When exactly did Naseem Hamed become the gold standard for fighters who turn out to be frauds or flops?
When Amir Khan got knocked-out spectacularly by Breidis Prescott in 54 seconds, everybody said that the Olympic silver medallist was a fraud, just like Hamed was. The only comparison I can see that their both Brits of Arab descent. Can anybody remember the Prince getting blown out in one round by a nobody? Actually, does anybody remember him getting knocked-out at all? Didn’t he unify the featherweight division by collecting all the alphabum belts before he flopped against Marco Antonio Barrera?
Khan has a title under his belt after being revitalised under Freddy Roach at the Wild Card Gym. But he’s not in the same bracket as Hamed at the moment. He has the talent but we’ll have to wait and see if he could ever achieve what Hamed did in his illustrious career.
A month later Yuriorkis Gamboa had beaten Marcos Ramirez in a two round thriller and Max Kellerman said “I sometimes wonder if Gamboa is going to be the next Roy Jones Jr. or the next Naseem Hamed.” As if having a career like Hamed is bad? A prime Roy Jones Jr. was a superman. A prime Naseem Hamed was considered an international superstar. Gamboa has been as familiar to the floor as a high school caretaker, so Gamboa should be over the moon to have half the career Hamed had. Gamboa is a talented kid but Kellerman needs to sort his word jumble that comes out of his mouth when he does a post-match analysis.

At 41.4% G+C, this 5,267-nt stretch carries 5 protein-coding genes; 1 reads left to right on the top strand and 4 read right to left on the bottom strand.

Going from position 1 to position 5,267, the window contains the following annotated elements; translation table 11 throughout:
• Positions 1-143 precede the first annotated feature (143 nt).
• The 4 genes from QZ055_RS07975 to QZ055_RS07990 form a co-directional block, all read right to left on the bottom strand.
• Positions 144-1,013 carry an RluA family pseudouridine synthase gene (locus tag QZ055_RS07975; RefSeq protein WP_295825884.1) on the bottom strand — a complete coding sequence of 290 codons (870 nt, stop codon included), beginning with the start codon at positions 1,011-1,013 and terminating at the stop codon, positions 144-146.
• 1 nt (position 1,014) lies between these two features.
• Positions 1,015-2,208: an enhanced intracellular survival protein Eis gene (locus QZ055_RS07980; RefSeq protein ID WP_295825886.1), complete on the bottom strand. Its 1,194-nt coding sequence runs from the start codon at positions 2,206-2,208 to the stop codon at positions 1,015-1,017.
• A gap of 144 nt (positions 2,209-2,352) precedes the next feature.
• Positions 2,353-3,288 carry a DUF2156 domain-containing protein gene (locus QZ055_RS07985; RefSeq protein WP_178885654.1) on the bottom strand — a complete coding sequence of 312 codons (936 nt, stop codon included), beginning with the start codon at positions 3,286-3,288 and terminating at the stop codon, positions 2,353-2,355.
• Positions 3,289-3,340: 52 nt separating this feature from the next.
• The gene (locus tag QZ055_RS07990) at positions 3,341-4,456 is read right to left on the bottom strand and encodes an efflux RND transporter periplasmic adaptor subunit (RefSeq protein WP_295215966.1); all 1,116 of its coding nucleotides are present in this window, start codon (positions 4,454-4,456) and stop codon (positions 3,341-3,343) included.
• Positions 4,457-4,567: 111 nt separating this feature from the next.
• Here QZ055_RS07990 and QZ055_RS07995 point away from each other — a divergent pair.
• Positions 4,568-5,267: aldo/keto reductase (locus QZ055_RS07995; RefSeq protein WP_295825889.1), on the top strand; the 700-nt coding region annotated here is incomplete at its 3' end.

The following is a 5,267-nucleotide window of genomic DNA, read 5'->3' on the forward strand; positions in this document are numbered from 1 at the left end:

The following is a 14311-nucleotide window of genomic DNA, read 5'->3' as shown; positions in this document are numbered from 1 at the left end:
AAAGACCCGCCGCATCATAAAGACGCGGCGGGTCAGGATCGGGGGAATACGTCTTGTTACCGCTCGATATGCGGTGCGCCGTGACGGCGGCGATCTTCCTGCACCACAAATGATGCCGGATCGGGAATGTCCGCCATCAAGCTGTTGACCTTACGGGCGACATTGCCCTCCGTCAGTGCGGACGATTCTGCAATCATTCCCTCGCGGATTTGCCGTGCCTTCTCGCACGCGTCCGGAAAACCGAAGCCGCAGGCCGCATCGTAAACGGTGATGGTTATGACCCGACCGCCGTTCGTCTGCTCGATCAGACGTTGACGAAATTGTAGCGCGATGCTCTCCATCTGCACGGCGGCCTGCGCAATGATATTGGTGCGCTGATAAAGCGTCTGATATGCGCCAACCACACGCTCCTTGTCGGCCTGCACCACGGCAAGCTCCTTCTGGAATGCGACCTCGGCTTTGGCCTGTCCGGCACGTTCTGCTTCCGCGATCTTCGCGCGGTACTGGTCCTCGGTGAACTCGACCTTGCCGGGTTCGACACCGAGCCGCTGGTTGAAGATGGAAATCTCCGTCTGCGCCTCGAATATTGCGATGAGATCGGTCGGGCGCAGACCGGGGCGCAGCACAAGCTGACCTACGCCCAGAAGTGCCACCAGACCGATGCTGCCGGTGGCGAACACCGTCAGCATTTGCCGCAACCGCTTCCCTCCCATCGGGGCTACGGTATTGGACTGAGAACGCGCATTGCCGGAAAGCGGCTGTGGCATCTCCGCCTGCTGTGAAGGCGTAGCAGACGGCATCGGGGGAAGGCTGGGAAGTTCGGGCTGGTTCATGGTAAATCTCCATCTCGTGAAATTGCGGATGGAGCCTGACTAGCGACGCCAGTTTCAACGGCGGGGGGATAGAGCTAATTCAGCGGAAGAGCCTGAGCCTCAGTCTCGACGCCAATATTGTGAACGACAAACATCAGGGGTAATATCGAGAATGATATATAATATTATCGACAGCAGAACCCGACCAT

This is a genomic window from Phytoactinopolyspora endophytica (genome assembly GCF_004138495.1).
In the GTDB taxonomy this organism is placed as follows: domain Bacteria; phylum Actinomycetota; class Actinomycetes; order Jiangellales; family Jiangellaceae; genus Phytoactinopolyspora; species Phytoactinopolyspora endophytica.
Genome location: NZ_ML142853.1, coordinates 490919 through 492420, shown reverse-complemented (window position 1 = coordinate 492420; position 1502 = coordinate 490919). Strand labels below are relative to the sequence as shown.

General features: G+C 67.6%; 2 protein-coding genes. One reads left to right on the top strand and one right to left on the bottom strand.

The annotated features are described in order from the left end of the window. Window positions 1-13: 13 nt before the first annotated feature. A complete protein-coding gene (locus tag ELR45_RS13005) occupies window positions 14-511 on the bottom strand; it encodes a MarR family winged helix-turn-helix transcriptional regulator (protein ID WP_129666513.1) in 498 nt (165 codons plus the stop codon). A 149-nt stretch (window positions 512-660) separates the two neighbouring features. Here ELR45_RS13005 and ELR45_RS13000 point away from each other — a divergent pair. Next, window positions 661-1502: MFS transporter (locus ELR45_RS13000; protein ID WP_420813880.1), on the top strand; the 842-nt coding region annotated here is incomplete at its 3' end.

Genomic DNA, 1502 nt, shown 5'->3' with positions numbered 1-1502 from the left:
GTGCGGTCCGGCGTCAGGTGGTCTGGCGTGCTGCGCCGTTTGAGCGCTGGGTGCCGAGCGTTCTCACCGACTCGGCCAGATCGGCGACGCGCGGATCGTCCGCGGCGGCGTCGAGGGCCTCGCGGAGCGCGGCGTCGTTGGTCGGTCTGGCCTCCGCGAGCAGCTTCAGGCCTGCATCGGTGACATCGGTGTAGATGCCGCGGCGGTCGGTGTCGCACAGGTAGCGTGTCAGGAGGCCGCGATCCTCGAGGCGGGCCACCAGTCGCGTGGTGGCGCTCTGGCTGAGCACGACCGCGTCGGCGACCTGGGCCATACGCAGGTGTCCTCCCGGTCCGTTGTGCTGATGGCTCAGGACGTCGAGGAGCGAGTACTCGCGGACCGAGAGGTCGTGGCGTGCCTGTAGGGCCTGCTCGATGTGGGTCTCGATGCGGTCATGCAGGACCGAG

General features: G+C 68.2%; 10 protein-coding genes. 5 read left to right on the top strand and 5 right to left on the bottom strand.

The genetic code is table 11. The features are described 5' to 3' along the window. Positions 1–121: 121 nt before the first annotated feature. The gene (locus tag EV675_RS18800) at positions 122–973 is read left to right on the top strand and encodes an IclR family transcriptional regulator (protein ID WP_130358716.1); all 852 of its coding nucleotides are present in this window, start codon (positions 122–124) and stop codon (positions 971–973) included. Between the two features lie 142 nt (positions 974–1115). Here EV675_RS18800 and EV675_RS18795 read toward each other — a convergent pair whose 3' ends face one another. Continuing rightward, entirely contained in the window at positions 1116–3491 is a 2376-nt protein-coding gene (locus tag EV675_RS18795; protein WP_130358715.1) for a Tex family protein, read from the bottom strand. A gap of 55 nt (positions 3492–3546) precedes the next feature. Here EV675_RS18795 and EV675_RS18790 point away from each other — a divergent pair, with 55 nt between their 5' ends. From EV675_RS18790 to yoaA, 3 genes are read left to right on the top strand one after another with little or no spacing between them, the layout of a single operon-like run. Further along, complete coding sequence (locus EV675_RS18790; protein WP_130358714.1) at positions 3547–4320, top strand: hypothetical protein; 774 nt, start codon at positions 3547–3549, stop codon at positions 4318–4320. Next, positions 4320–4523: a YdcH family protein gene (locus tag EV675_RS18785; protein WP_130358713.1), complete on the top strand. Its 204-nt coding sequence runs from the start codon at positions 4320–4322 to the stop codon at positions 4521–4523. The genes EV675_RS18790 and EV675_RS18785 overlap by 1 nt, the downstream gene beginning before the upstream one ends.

Maybe Kellerman should’ve asked Gamboa if he wanted to be Roy Jones Jr. or Gabe Brown. Maybe he should’ve asked Top Rank is they wanted a Hamed or a Tom Johnson who Kellerman rates?
Gamboa has a link with the WBA and he could secure the belt on September 26th on the Juan Manuel Lopez vs. Rogers Mtagwa undercard.
As a Brit, I like to think that Hamed put us on the boxing map in the States and showed the world that we could put on a show. He was something new to boxing and he obviously didn’t read the boxing manual. He was a showman and an exciting fighter. Even those who disliked the Prince must admit that the brash puncher accomplished a lot and had a productive career. He might not have handled defeat very well, and he might have retired a bit early but Hamed was no flop. He was top of the 126 lbs weight-class for a few years and he was a big money fighter and always brought money to the table.
Let’s hope that these prospects can reach the heights of Hamed.
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